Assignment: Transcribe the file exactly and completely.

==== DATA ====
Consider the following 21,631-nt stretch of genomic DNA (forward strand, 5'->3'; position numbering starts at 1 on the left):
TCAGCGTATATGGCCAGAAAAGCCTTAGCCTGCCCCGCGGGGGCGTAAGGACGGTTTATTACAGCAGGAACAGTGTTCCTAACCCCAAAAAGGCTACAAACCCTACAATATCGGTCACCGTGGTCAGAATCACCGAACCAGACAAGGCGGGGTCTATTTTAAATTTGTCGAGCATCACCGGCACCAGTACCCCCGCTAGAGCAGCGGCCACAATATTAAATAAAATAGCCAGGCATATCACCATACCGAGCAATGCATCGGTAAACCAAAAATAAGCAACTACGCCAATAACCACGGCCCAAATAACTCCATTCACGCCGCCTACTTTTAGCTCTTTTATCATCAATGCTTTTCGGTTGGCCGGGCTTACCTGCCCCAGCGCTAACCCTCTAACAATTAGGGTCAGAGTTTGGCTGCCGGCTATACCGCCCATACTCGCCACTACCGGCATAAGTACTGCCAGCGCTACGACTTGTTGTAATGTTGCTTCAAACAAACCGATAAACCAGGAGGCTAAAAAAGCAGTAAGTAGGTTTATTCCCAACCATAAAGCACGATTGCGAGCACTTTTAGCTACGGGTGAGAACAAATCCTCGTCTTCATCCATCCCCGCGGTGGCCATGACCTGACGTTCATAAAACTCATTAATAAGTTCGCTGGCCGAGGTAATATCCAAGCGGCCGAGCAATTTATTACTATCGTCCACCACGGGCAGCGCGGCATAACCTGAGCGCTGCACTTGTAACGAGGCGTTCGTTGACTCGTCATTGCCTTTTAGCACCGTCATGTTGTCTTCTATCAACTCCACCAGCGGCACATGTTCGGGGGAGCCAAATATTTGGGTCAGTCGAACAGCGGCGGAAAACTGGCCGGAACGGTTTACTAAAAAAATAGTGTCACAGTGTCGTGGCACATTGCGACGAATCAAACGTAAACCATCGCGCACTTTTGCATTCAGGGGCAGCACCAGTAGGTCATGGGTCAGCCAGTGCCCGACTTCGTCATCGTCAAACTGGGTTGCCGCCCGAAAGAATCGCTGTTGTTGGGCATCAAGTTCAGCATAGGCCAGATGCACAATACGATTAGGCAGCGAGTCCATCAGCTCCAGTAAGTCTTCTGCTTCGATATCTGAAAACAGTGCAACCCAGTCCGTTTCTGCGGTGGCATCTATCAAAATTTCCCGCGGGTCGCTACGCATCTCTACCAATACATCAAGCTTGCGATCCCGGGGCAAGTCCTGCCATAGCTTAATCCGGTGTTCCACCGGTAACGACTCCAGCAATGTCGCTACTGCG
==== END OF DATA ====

Consider the following 21,631-nt stretch of genomic DNA (forward strand, 5'->3'; position numbering starts at 1 on the left):
TCAGCGTATATGGCCAGAAAAGCCTTAGCCTGCCCCGCGGGGGCGTAAGGACGGTTTATTACAGCAGGAACAGTGTTCCTAACCCCAAAAAGGCTACAAACCCTACAATATCGGTCACCGTGGTCAGAATCACCGAACCAGACAAGGCGGGGTCTATTTTAAATTTGTCGAGCATCACCGGCACCAGTACCCCCGCTAGAGCAGCGGCCACAATATTAAATAAAATAGCCAGGCATATCACCATACCGAGCAATGCATCGGTAAACCAAAAATAAGCAACTACGCCAATAACCACGGCCCAAATAACTCCATTCACGCCGCCTACTTTTAGCTCTTTTATCATCAATGCTTTTCGGTTGGCCGGGCTTACCTGCCCCAGCGCTAACCCTCTAACAATTAGGGTCAGAGTTTGGCTGCCGGCTATACCGCCCATACTCGCCACTACCGGCATAAGTACTGCCAGCGCTACGACTTGTTGTAATGTTGCTTCAAACAAACCGATAAACCAGGAGGCTAAAAAAGCAGTAAGTAGGTTTATTCCCAACCATAAAGCACGATTGCGAGCACTTTTAGCTACGGGTGAGAACAAATCCTCGTCTTCATCCATCCCCGCGGTGGCCATGACCTGACGTTCATAAAACTCATTAATAAGTTCGCTGGCCGAGGTAATATCCAAGCGGCCGAGCAATTTATTACTATCGTCCACCACGGGCAGCGCGGCATAACCTGAGCGCTGCACTTGTAACGAGGCGTTCGTTGACTCGTCATTGCCTTTTAGCACCGTCATGTTGTCTTCTATCAACTCCACCAGCGGCACATGTTCGGGGGAGCCAAATATTTGGGTCAGTCGAACAGCGGCGGAAAACTGGCCGGAACGGTTTACTAAAAAAATAGTGTCACAGTGTCGTGGCACATTGCGACGAATCAAACGTAAACCATCGCGCACTTTTGCATTCAGGGGCAGCACCAGTAGGTCATGGGTCAGCCAGTGCCCGACTTCGTCATCGTCAAACTGGGTTGCCGCCCGAAAGAATCGCTGTTGTTGGGCATCAAGTTCAGCATAGGCCAGATGCACAATACGATTAGGCAGCGAGTCCATCAGCTCCAGTAAGTCTTCTGCTTCGATATCTGAAAACAGTGCAACCCAGTCCGTTTCTGCGGTGGCATCTATCAAAATTTCCCGCGGGTCGCTACGCATCTCTACCAATACATCAAGCTTGCGATCCCGGGGCAAGTCCTGCCATAGCTTAATCCGGTGTTCCACCGGTAACGACTCCAGCAATGTCGCTACTGCG